New NIEHS chief wants to forge greater connections with regulators
The woman who took the helm of the US National Institutes of Health’s environmental science agency in January has spent the bulk of her three-decade career researching the health effects of environmental pollutants. Linda Birnbaum, who is the first toxicologist to head NIEHS, hopes her expertise will help inform US policy.
Birnbaum’s return to the National Institute of Environmental Health Sciences (NIEHS) comes after working there for nearly 10 years in the 1980s. In 1989 she headed to the US Environmental Protection Agency (EPA) and spent 16 years as director of their experimental toxicology division, which carries out multidisciplinary research to improve the scientific basis of chemical risk assessment.
She also had a temporary stint as the director of EPA’s human studies division, which conducts research into human health risks associated with environmental pollution.
At NIEHS Birnbaum oversees an annual budget of $730 million (?500 million), which funds multidisciplinary biomedical research programmes and supports more than 1200 research grants. She emphasises that her institute’s purview is science, not politics.
In her new position, Birnbaum aims to have greater contact than her predecessors did with EPA and other regulatory agencies. ’I hope that we can dramatically increase those interactions,’ she says. ’Work funded by NIEHS may help address some of the issues that confront EPA, for example.’
Under the former Bush administration, federal agencies like EPA were accused of allowing the chemical industry to have too much influence over regulatory decision-making. The allegations included inappropriate and disproportionate representation of corporate interests on government science advisory committees. Although Birnbaum shares these concerns, she is quick to point out that one cannot simply discredit industry scientists.
’Full disclosure and balanced panels are what we need, but I don’t think we should ignore people because of who they work for,’ she tells Chemistry World.
Birnbaum’s goal of fostering enhanced coordination between NIEHS and regulatory agencies is interesting in light of her stance on the controversial chemicals like Bisphenol A (BPA). The compound - a common ingredient in plastic baby bottles and food storage containers - has been linked with serious reproductive and developmental problems like breast cancer, and more recently it has been associated with heart disease as well as diabetes.
As director of NIEHS, Birnbaum also heads the US government’s National Toxicology Program (NTP), which is an interagency programme charged with evaluating agents of public health concern. Last year, an NTP panel concluded that there was ’minimal concern’ about the reproductive and developmental effects of BPA. Following the report, NTP’s associate director, John Bucher, said there is ’considerable uncertainty’ about whether the harmful effects of BPA seen in the animal studies are directly applicable to humans.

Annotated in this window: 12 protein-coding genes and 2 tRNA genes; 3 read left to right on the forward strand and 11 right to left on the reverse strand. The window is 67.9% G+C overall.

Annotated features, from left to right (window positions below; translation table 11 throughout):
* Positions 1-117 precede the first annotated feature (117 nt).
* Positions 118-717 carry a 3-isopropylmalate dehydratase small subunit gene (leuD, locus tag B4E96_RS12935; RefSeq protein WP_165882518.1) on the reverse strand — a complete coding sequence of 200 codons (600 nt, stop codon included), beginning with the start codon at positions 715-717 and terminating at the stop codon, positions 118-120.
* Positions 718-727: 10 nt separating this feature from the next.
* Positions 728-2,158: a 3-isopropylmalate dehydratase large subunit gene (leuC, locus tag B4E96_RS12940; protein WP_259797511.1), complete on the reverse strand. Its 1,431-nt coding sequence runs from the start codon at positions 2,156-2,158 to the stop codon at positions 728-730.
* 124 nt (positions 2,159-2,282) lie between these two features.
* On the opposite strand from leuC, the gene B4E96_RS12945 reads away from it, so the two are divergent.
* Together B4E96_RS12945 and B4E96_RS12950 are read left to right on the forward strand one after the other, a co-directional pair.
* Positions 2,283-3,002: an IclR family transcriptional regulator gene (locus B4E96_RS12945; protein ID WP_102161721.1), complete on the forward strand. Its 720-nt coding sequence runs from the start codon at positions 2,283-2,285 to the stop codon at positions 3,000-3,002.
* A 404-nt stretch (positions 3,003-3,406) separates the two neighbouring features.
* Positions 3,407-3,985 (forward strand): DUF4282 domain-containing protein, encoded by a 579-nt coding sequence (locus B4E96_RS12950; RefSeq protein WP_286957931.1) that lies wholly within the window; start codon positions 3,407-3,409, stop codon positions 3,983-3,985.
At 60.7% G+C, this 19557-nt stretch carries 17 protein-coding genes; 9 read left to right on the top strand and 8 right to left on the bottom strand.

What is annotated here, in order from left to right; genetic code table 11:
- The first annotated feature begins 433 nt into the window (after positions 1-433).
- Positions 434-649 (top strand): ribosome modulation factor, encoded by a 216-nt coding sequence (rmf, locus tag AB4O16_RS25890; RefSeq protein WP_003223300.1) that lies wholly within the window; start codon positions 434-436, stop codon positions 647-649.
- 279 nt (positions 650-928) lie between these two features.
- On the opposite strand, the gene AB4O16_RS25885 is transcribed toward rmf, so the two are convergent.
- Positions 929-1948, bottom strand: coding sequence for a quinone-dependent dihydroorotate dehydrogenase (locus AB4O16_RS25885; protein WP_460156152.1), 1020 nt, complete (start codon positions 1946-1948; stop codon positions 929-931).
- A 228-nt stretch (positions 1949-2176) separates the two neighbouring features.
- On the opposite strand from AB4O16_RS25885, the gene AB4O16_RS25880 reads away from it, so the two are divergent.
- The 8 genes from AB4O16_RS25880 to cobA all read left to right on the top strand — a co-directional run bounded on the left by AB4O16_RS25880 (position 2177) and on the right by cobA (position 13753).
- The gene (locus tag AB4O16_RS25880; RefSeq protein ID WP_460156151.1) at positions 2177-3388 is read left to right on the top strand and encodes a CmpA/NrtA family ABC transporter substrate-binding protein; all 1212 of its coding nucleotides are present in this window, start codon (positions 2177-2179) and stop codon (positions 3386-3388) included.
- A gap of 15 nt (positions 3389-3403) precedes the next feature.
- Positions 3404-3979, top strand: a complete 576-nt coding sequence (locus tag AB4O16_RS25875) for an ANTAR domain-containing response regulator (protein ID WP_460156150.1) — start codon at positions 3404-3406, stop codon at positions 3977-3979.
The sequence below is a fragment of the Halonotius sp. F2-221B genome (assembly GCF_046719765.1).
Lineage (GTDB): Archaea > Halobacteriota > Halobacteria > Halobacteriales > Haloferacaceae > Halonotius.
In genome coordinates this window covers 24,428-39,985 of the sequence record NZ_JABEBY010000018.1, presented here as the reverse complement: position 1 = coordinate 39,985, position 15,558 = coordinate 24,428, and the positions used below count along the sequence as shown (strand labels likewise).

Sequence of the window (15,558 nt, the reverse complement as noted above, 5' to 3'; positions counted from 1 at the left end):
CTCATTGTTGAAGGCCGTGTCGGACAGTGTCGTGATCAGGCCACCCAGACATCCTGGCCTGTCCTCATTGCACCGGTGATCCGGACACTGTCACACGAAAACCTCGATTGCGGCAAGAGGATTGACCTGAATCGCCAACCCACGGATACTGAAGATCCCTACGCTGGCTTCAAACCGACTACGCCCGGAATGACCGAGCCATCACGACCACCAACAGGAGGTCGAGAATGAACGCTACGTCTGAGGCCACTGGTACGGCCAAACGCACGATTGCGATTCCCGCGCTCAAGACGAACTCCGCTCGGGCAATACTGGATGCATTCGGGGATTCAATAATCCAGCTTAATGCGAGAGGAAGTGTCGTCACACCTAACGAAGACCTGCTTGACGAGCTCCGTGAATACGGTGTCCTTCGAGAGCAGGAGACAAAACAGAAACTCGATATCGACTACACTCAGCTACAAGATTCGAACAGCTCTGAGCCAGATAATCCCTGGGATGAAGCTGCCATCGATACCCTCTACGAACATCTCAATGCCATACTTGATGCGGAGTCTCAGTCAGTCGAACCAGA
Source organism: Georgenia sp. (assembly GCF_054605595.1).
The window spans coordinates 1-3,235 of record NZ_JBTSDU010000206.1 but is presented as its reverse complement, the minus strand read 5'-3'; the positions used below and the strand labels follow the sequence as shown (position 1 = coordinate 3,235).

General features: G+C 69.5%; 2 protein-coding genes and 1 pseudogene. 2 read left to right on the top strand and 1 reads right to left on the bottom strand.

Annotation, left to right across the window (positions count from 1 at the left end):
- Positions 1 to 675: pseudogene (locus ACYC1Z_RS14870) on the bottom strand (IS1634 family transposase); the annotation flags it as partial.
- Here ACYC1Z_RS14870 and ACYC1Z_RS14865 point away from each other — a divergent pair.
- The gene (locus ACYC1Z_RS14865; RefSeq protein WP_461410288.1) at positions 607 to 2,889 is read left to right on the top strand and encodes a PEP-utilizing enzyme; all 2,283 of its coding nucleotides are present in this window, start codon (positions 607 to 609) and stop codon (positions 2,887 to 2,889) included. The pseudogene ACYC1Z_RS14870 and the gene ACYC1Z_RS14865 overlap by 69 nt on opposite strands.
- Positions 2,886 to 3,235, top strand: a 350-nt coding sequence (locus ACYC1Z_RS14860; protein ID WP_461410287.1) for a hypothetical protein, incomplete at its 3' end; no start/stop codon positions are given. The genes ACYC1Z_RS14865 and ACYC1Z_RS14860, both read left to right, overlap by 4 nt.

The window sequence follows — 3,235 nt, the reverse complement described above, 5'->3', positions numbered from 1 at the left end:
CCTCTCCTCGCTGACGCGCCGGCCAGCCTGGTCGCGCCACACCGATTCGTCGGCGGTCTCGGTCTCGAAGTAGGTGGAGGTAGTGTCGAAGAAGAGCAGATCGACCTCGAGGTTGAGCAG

Birnbaum herself takes a pragmatic approach to BPA safety. ’There is enough information to say that [BPA] levels that have been reported in the American public are similar to levels that have been reported in experimental animals where effects have been seen,’ she tells Chemistry World. ’To me that is important, but we have to be very careful that we don’t jump from proverbial frying pans into proverbial fires.’
Beyond BPA, Birnbaum is also an expert on another contentious type of chemical - dioxins. Labelled a ’known human carcinogen’, dioxins have been linked with health problems involving reproduction, sexual development, and the immune system.
The Obama administration is currently being lobbied by a coalition of over 100 environmental health and social justice groups to release EPA’s decades-long study of the toxicity of dioxin, and to withdraw a dioxin reassessment that was ordered in the last days of the Bush administration. Although EPA has been studying dioxins since the 1980s, the agency has issued no safety assessment. In a 16 January letter, the 100 associations request that Obamadirect EPA to cancel the ’unnecessary review’ and make public its unfolding research so that ’protective dioxin policies and standards’ can be pursued.
Birnbaum has authored papers linking dioxin exposure with mortality from both ischemic heart disease and all cardiovascular disease. She has called dioxin ’a very potent growth dysregulator.’
At NIEHS, Birnbaum expects to have to be mired in controversy and claims to be up to the challenge. But, she is also hopeful about the Obama administration and EPA’s new director, chemical engineer Lisa Jackson.
’Many of us are anticipating that the tone of government is going to change,’ Birnbaum states, pointing out that Obama and his team have identified the environment and health as top priorities. ’Many of us hope that the slowdown or blockage of regulations will change,’ she says.
She succeeds David Schwartz, whose leadership of the NIEHS was tarnished by allegations of overspending, mismanagement, and alleged conflicts of interest. He left NIEHS in May 2008 to assume a research position with the National Jewish
Medical and Research Centre in Denver, Colorado, US. The accusations against him, which included disregarding established extramural grant approval policies and procedures, were the subject of congressional investigation.
Rebecca Trager, US correspondent for Research Day USA
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